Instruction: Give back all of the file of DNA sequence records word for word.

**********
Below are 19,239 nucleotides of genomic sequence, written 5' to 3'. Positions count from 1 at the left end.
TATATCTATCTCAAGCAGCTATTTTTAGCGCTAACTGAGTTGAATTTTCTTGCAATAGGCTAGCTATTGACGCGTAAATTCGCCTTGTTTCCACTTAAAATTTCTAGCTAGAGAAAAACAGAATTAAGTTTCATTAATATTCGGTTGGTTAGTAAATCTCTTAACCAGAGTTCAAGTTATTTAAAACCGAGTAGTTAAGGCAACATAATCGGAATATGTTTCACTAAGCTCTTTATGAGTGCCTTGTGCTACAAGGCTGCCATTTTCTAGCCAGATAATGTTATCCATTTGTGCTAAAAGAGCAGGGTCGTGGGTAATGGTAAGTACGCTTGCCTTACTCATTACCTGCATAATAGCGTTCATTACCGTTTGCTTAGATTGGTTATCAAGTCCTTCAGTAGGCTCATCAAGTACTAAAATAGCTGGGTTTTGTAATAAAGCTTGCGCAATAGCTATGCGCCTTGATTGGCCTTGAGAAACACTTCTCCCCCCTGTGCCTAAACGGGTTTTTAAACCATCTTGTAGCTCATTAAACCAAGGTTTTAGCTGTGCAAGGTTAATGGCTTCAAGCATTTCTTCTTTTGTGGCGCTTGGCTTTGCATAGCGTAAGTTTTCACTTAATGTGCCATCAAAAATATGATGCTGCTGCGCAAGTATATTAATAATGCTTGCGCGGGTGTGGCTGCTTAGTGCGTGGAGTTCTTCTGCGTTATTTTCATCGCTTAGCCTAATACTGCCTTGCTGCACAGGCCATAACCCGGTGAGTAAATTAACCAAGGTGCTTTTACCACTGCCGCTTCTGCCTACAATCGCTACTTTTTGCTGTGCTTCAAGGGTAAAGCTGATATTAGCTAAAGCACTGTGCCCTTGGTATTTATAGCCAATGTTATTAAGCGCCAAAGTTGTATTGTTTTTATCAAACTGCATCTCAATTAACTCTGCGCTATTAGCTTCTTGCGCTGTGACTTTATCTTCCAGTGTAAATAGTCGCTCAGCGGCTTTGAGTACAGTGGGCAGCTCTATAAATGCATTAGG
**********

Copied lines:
Below are 19,239 nucleotides of genomic sequence, written 5' to 3'. Positions count from 1 at the left end.
TATATCTATCTCAAGCAGCTATTTTTAGCGCTAACTGAGTTGAATTTTCTTGCAATAGGCTAGCTATTGACGCGTAAATTCGCCTTGTTTCCACTTAAAATTTCTAGCTAGAGAAAAACAGAATTAAGTTTCATTAATATTCGGTTGGTTAGTAAATCTCTTAACCAGAGTTCAAGTTATTTAAAACCGAGTAGTTAAGGCAACATAATCGGAATATGTTTCACTAAGCTCTTTATGAGTGCCTTGTGCTACAAGGCTGCCATTTTCTAGCCAGATAATGTTATCCATTTGTGCTAAAAGAGCAGGGTCGTGGGTAATGGTAAGTACGCTTGCCTTACTCATTACCTGCATAATAGCGTTCATTACCGTTTGCTTAGATTGGTTATCAAGTCCTTCAGTAGGCTCATCAAGTACTAAAATAGCTGGGTTTTGTAATAAAGCTTGCGCAATAGCTATGCGCCTTGATTGGCCTTGAGAAACACTTCTCCCCCCTGTGCCTAAACGGGTTTTTAAACCATCTTGTAGCTCATTAAACCAAGGTTTTAGCTGTGCAAGGTTAATGGCTTCAAGCATTTCTTCTTTTGTGGCGCTTGGCTTTGCATAGCGTAAGTTTTCACTTAATGTGCCATCAAAAATATGATGCTGCTGCGCAAGTATATTAATAATGCTTGCGCGGGTGTGGCTGCTTAGTGCGTGGAGTTCTTCTGCGTTATTTTCATCGCTTAGCCTAATACTGCCTTGCTGCACAGGCCATAACCCGGTGAGTAAATTAACCAAGGTGCTTTTACCACTGCCGCTTCTGCCTACAATCGCTACTTTTTGCTGTGCTTCAAGGGTAAAGCTGATATTAGCTAAAGCACTGTGCCCTTGGTATTTATAGCCAATGTTATTAAGCGCCAAAGTTGTATTGTTTTTATCAAACTGCATCTCAATTAACTCTGCGCTATTAGCTTCTTGCGCTGTGACTTTATCTTCCAGTGTAAATAGTCGCTCAGCGGCTTTGAGTACAGTGGGCAGCTCTATAAATGCATTAGG